Are the least knowledgeable unaware of it? A statistical revisitation of the Dunning-Kruger effect

Joana Gonçalves de Sá

Associate Professor at Instituto Superior Técnico, Universidade de Lisboa

Local: ZOOM and 2.212 – Link – password: 805991

24 Novembro 2021 (4.ª feira) – 14h:30m


It has been argued that “no problem in judgment and decision making is more prevalent and more potentially catastrophic than overconfidence”, with Nobel laureate Daniel Kahneman going as far as stating that if he could eliminate just one judgement bias, overconfidence would be his choice. Most notably, Dunning and Kruger have shown that there is little to no correlation between knowledge and confidence, with the least knowledgeable also being more likely to overestimate their skills. This can play a role in misinformation control and science communication in general, as several studies have identified evidence of the Dunning-Kruger Effect (DKE) in highly controversial anti-science movements concerning vaccinations, biotechnology use, and climate change. However, both the original Dunning and Kruger paper and early subsequent work, have been revisited for different reasons including 1) being tested mostly on small populations, often of elite college students, 2) in the USA. More recent criticism focuses on methodological issues, namely 3) ignoring a possible expected regression to the mean effect, and 4) not discriminating between lack of metacognition or just having inappropriate priors. Finally, as knowledge levels often do not follow a perfect normal distribution, 5) presenting these results in quartiles, the common practice, might hide important variance, particularly in the most extreme quartiles, where several knowledge and confidence bins are treated as one.

In this talk, I will present a different methodological and analytical approach to address the above issues. First, regarding measurement, we introduce a new method, based on the premise that “don’t know” versus “wrong” answers to knowledge questionnaires can be used as a proxy for confidence, and we examine how this non-self-reported confidence varies with knowledge. Regarding sampling, we apply our metric to several large surveys, conducted over 25 years in Europe and the USA. We also introduce a new analytical approach, whereby we analyze these surveys over its full range of variability (instead of considering only performance quartiles) and compare their results to the two described models: the metacognition model expectation that confidence should grow linearly with knowledge, and the Dunning-Kruger effect of almost no relationship between the two variables (a null model of zero correlation is also considered), as are different answering strategies.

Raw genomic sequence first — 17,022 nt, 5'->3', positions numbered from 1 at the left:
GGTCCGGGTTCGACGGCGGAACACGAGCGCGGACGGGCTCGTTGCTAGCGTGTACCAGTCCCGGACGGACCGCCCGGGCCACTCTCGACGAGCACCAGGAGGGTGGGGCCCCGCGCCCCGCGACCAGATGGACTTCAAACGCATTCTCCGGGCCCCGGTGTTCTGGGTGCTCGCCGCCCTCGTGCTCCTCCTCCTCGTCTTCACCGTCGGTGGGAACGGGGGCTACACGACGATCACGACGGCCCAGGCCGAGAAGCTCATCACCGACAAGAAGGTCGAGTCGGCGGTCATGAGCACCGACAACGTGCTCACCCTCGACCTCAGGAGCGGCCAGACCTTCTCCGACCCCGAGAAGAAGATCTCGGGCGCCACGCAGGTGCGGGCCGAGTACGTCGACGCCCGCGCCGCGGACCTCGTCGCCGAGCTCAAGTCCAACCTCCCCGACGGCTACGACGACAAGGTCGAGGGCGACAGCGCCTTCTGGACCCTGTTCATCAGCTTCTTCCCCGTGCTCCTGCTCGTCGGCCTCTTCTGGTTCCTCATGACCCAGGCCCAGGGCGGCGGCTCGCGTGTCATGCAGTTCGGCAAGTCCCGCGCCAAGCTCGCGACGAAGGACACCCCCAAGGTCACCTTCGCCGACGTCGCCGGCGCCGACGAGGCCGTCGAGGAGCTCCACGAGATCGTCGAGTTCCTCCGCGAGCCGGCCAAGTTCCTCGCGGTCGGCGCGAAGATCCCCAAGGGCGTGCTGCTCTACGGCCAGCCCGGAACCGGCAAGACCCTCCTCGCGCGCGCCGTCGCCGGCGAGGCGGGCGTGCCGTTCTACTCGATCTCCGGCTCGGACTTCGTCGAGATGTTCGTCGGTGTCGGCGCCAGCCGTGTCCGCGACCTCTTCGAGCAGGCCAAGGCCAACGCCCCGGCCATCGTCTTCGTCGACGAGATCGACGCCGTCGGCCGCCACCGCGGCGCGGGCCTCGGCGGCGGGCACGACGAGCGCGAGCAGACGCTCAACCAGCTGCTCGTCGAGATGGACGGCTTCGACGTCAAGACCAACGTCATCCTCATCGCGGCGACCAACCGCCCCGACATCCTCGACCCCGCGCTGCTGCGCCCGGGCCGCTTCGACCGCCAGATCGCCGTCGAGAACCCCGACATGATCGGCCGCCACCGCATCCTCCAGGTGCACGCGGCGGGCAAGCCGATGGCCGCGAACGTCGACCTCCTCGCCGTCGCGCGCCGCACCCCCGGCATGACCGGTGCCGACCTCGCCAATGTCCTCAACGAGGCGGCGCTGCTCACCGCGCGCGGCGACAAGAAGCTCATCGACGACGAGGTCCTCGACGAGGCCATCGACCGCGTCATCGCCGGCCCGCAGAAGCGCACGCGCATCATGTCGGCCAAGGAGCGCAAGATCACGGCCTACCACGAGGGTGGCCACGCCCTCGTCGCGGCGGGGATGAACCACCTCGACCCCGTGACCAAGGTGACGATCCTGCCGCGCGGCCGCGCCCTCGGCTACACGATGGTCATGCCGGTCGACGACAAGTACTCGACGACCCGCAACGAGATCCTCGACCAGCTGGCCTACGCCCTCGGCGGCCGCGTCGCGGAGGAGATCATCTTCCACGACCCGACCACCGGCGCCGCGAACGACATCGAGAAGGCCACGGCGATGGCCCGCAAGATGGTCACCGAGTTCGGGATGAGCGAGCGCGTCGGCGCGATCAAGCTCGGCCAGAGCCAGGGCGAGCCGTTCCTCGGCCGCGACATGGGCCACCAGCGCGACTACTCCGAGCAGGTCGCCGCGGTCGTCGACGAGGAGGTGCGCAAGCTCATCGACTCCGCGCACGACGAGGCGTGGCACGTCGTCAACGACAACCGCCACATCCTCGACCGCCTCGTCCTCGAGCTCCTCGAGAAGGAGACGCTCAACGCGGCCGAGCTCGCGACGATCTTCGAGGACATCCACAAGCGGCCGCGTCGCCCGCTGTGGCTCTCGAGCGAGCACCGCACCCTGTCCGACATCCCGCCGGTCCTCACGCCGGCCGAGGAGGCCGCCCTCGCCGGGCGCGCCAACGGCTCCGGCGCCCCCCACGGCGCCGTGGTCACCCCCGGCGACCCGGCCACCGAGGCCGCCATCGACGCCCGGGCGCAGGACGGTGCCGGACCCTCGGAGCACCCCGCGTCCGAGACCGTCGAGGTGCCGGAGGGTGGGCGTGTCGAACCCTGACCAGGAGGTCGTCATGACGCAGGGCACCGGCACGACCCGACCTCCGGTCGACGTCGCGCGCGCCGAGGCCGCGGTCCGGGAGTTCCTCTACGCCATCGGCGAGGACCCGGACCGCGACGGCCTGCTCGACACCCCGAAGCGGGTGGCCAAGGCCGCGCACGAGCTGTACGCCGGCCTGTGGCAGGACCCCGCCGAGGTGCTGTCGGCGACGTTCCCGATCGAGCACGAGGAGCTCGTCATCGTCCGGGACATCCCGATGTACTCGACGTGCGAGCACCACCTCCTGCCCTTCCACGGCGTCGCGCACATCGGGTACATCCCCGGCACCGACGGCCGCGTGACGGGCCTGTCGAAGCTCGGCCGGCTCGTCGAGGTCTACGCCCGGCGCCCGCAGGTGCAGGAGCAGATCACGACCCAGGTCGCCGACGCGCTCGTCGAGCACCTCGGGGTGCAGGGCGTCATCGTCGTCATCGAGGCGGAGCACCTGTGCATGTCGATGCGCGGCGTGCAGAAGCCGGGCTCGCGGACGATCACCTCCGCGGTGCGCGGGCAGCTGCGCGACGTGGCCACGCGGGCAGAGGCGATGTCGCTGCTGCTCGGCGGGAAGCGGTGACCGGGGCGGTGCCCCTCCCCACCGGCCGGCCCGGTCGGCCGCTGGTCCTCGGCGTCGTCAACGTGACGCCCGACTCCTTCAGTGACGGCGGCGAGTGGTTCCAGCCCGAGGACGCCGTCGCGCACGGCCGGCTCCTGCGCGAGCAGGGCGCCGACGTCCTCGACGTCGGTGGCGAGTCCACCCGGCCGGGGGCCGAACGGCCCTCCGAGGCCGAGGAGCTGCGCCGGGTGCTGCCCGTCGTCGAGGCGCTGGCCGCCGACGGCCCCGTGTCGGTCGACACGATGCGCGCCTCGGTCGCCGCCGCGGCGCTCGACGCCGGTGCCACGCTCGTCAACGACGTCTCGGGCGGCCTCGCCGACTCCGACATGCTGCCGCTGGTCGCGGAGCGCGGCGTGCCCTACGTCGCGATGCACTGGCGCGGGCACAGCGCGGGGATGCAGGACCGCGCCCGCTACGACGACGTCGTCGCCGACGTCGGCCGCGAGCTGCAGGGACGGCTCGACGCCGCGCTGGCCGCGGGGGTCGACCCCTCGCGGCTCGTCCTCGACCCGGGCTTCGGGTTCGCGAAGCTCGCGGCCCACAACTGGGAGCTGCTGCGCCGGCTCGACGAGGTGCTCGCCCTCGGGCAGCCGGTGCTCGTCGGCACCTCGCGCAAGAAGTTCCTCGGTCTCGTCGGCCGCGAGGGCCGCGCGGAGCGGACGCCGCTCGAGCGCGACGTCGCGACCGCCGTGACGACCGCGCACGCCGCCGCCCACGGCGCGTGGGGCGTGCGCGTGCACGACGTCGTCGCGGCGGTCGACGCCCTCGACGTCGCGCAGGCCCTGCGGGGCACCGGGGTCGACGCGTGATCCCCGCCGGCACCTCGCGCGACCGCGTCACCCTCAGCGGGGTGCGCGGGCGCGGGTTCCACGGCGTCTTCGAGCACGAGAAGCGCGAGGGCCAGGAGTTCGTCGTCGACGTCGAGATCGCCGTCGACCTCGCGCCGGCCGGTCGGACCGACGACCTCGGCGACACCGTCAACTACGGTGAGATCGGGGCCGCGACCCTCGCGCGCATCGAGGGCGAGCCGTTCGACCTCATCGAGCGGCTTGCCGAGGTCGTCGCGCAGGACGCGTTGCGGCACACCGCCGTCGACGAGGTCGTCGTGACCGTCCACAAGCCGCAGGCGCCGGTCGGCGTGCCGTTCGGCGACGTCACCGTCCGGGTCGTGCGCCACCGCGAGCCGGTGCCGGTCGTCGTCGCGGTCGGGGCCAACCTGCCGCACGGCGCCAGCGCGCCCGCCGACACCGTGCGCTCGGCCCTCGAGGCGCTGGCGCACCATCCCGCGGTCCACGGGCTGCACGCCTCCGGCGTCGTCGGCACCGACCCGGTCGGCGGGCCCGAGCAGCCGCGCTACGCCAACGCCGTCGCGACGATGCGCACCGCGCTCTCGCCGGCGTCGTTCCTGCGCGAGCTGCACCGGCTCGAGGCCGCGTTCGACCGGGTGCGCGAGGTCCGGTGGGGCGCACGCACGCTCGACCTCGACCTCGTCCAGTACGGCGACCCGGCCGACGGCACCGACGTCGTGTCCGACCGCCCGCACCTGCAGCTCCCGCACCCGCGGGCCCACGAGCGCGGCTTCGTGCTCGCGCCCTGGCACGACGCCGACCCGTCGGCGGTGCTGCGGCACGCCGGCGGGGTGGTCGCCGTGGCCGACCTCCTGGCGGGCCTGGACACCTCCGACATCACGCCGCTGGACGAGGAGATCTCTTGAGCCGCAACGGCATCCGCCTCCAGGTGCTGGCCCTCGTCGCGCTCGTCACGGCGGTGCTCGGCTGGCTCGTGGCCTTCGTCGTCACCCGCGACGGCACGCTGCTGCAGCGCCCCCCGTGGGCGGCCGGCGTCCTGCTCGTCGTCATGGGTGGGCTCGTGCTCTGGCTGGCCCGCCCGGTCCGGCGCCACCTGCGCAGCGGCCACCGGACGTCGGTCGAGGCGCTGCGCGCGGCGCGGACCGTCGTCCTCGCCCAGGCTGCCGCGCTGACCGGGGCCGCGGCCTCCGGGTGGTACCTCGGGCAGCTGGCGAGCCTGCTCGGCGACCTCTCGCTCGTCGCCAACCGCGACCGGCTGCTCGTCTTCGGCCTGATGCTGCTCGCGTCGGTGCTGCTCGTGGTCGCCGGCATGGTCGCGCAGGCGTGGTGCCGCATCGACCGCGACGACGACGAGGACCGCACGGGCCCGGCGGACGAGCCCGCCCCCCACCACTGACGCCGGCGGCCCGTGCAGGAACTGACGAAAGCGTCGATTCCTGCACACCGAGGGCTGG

We find that, contrary to previous work, and unlike the DKE, overconfidence is not highest among the least knowledgeable: the relationship between knowledge and confidence is non-linear, with overconfidence peaking at intermediate knowledge levels and leading to populations that have some knowledge but strongly overestimate it. Finally, we investigated public attitudes towards science and found that this intermediate knowledge group also corresponds to the one displaying the most negative attitudes.

I’ll discuss the impact of our findings in the broad field of overconfidence studies, in the context of science communication, and considering current methods of data analysis in social psychology.